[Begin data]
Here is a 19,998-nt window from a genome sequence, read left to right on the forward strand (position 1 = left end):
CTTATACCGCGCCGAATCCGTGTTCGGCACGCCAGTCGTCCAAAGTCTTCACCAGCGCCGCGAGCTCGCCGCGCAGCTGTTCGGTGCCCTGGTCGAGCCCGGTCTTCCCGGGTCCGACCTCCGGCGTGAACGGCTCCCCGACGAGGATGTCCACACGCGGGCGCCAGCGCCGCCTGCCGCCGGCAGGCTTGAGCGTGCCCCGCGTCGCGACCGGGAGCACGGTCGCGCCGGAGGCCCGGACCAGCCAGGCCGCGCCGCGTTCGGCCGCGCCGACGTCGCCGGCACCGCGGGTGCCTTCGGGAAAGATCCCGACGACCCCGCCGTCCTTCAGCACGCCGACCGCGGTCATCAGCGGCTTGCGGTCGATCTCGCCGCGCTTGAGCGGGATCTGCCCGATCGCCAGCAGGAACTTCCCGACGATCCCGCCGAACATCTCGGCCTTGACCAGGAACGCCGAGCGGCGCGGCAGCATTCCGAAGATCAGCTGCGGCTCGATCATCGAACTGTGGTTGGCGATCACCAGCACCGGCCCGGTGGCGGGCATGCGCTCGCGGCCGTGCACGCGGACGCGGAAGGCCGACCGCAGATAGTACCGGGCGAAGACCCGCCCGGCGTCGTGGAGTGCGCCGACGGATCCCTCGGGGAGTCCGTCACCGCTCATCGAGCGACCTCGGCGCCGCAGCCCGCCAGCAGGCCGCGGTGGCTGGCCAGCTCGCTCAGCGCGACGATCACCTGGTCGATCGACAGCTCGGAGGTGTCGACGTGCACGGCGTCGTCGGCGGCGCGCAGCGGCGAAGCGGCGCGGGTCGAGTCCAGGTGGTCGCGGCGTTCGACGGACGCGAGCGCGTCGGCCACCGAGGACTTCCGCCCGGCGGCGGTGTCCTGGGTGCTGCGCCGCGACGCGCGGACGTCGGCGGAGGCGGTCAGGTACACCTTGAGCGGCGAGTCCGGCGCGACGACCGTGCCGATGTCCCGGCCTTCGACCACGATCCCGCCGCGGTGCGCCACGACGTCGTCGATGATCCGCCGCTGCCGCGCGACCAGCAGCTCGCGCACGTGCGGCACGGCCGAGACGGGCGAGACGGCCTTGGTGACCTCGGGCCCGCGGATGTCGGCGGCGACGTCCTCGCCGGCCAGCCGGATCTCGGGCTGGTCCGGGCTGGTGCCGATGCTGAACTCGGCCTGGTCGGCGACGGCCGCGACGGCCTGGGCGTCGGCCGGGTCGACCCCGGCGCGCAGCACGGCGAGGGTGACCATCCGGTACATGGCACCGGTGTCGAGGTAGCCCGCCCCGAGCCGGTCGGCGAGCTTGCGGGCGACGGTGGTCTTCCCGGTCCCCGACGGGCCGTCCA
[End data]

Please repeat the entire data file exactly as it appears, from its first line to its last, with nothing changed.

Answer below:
Here is a 19,998-nt window from a genome sequence, read left to right on the forward strand (position 1 = left end):
CTTATACCGCGCCGAATCCGTGTTCGGCACGCCAGTCGTCCAAAGTCTTCACCAGCGCCGCGAGCTCGCCGCGCAGCTGTTCGGTGCCCTGGTCGAGCCCGGTCTTCCCGGGTCCGACCTCCGGCGTGAACGGCTCCCCGACGAGGATGTCCACACGCGGGCGCCAGCGCCGCCTGCCGCCGGCAGGCTTGAGCGTGCCCCGCGTCGCGACCGGGAGCACGGTCGCGCCGGAGGCCCGGACCAGCCAGGCCGCGCCGCGTTCGGCCGCGCCGACGTCGCCGGCACCGCGGGTGCCTTCGGGAAAGATCCCGACGACCCCGCCGTCCTTCAGCACGCCGACCGCGGTCATCAGCGGCTTGCGGTCGATCTCGCCGCGCTTGAGCGGGATCTGCCCGATCGCCAGCAGGAACTTCCCGACGATCCCGCCGAACATCTCGGCCTTGACCAGGAACGCCGAGCGGCGCGGCAGCATTCCGAAGATCAGCTGCGGCTCGATCATCGAACTGTGGTTGGCGATCACCAGCACCGGCCCGGTGGCGGGCATGCGCTCGCGGCCGTGCACGCGGACGCGGAAGGCCGACCGCAGATAGTACCGGGCGAAGACCCGCCCGGCGTCGTGGAGTGCGCCGACGGATCCCTCGGGGAGTCCGTCACCGCTCATCGAGCGACCTCGGCGCCGCAGCCCGCCAGCAGGCCGCGGTGGCTGGCCAGCTCGCTCAGCGCGACGATCACCTGGTCGATCGACAGCTCGGAGGTGTCGACGTGCACGGCGTCGTCGGCGGCGCGCAGCGGCGAAGCGGCGCGGGTCGAGTCCAGGTGGTCGCGGCGTTCGACGGACGCGAGCGCGTCGGCCACCGAGGACTTCCGCCCGGCGGCGGTGTCCTGGGTGCTGCGCCGCGACGCGCGGACGTCGGCGGAGGCGGTCAGGTACACCTTGAGCGGCGAGTCCGGCGCGACGACCGTGCCGATGTCCCGGCCTTCGACCACGATCCCGCCGCGGTGCGCCACGACGTCGTCGATGATCCGCCGCTGCCGCGCGACCAGCAGCTCGCGCACGTGCGGCACGGCCGAGACGGGCGAGACGGCCTTGGTGACCTCGGGCCCGCGGATGTCGGCGGCGACGTCCTCGCCGGCCAGCCGGATCTCGGGCTGGTCCGGGCTGGTGCCGATGCTGAACTCGGCCTGGTCGGCGACGGCCGCGACGGCCTGGGCGTCGGCCGGGTCGACCCCGGCGCGCAGCACGGCGAGGGTGACCATCCGGTACATGGCACCGGTGTCGAGGTAGCCCGCCCCGAGCCGGTCGGCGAGCTTGCGGGCGACGGTGGTCTTCCCGGTCCCCGACGGGCCGTCCA